Someone recently gave me two potholder made on a loom with cotton loops. It is an extra large loom with big loops. I remember making these as a small child but with a small loom and nylon loops. They are very thick, large enough, and pliable.

Eileen

Here is a link that might be useful: Potholder loom.

    Bookmark   February 1, 2013 at 10:38PM
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seasyde

Some of my favorites are Le Creuset - purchased at one of their outlet stores a number of years ago. Heavy terry on one side, quilted to a heavy weight twill on the other. These go through the laundry well - a place where quite a few of my lesser potholders have met their demise.

    Bookmark   February 1, 2013 at 10:46PM
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Bumblebeez SC Zone 7

Well, I do like mitts but I buy cheap ones ones too as they shortly look awful. I usually look for thick ones cheap, that's about it, other than liking the color/pattern.

The current ones are from Target and were 1.99 and have lasted a couple years fine, surprisingly.
I only use them for indoor oven things and if I need to carry something a distance- say from the downstairs kitchen to upstairs- and I also use a folded dishtowel.

I know this doesn't help you a bit, it's just adding to the now general discussion about pot holders. My mil has the worst ever, 5"x5" crocheted things from 1962. I have to bring my own potholders when I cook over there :-)
Along with everything else...

    Bookmark   February 1, 2013 at 11:31PM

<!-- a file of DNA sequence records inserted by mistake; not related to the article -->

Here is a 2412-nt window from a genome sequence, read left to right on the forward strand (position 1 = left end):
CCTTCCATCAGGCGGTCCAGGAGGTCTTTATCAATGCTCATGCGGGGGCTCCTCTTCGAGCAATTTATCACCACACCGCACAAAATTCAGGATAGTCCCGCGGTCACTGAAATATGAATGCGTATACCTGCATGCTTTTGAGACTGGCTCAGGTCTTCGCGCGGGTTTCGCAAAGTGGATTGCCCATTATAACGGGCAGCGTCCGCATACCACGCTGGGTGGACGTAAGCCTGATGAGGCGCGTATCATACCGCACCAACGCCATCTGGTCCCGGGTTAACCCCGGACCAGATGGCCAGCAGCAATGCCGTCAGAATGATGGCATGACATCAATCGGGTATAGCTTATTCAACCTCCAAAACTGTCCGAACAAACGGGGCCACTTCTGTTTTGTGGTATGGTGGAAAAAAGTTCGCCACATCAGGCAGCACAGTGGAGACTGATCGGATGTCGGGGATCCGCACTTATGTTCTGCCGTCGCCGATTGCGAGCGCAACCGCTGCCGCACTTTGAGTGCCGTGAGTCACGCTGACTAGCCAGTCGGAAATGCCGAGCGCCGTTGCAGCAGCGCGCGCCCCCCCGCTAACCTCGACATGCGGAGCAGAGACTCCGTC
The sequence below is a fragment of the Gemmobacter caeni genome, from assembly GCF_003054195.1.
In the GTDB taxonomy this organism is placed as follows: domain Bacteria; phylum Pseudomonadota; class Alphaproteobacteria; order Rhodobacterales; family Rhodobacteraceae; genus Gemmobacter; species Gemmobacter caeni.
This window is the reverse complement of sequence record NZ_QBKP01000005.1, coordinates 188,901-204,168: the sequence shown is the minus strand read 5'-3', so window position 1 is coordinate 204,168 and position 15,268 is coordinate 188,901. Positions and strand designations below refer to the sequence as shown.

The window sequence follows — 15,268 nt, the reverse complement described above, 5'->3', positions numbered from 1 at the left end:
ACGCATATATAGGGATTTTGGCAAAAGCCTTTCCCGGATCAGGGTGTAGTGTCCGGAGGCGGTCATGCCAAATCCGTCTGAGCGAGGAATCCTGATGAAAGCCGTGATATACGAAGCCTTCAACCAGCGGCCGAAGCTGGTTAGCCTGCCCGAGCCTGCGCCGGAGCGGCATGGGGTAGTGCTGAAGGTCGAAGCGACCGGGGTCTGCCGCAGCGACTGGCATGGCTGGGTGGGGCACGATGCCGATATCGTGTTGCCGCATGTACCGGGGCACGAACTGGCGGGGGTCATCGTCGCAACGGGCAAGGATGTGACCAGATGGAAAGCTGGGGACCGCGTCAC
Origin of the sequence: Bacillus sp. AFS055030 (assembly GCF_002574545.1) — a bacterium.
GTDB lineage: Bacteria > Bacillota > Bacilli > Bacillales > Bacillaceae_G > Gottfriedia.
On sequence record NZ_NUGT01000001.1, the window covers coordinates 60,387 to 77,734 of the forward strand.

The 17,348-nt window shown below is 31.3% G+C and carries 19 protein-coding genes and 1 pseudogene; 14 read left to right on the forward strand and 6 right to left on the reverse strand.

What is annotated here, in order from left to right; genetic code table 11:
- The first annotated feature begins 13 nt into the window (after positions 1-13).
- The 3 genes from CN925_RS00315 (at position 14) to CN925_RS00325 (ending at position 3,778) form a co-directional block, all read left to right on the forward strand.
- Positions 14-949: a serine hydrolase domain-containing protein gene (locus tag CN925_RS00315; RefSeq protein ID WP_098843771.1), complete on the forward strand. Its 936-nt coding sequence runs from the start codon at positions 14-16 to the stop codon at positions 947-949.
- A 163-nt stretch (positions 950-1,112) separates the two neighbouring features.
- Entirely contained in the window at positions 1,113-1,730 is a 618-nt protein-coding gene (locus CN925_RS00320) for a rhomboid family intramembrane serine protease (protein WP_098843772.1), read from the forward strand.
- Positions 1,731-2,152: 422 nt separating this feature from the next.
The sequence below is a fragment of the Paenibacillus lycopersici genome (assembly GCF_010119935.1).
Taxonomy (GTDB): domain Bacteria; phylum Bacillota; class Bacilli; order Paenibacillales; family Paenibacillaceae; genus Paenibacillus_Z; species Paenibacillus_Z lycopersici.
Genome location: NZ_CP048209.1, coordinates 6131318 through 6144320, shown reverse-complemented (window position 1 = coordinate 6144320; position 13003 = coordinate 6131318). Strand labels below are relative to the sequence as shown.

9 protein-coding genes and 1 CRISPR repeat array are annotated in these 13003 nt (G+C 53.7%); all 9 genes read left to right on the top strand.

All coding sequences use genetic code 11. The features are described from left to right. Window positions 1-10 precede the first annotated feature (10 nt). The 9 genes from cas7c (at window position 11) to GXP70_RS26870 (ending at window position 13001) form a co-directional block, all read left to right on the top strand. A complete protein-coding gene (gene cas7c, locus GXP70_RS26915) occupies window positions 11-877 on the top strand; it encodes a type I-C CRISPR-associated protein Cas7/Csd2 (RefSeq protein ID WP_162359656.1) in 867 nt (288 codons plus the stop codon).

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PattyPeterson2208

My favorite hot pads are now looking very tacky so time to make new ones. I got the black chicken one at the thrift store or sale somewhere, I am going to use it for a pattern as it is the one I use most. Patty

    Bookmark   February 1, 2013 at 11:49PM
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triciae

Tami, I'm overwhelmed with your generous offer - you've got mail!

All these snazzy LC, Staub, Cuisinart, etc. pots available and I can't find a good basic. Frustrating. We are short on kitchen storage so ours usually sit out on the counter.

Here's one from amazon that I *thought* had potential. Have to hurry though - there's only 3 left and has 4-1/2 stars! :(

/tricia

Here is a link that might be useful: Get it while they last...

    Bookmark   February 2, 2013 at 8:21AM
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dedtired

I agree with Peppi. I call them potholders, and a hot pad is like a trivet, to put under hot dishes to protect the table. My favorite potholders are some good thick terry ones, although I often just grab the tea towel and bunch it up, and use that (hoping it is not damp).

I don't know where I got the terry potholders, but nowhere special, maybe the grocery store.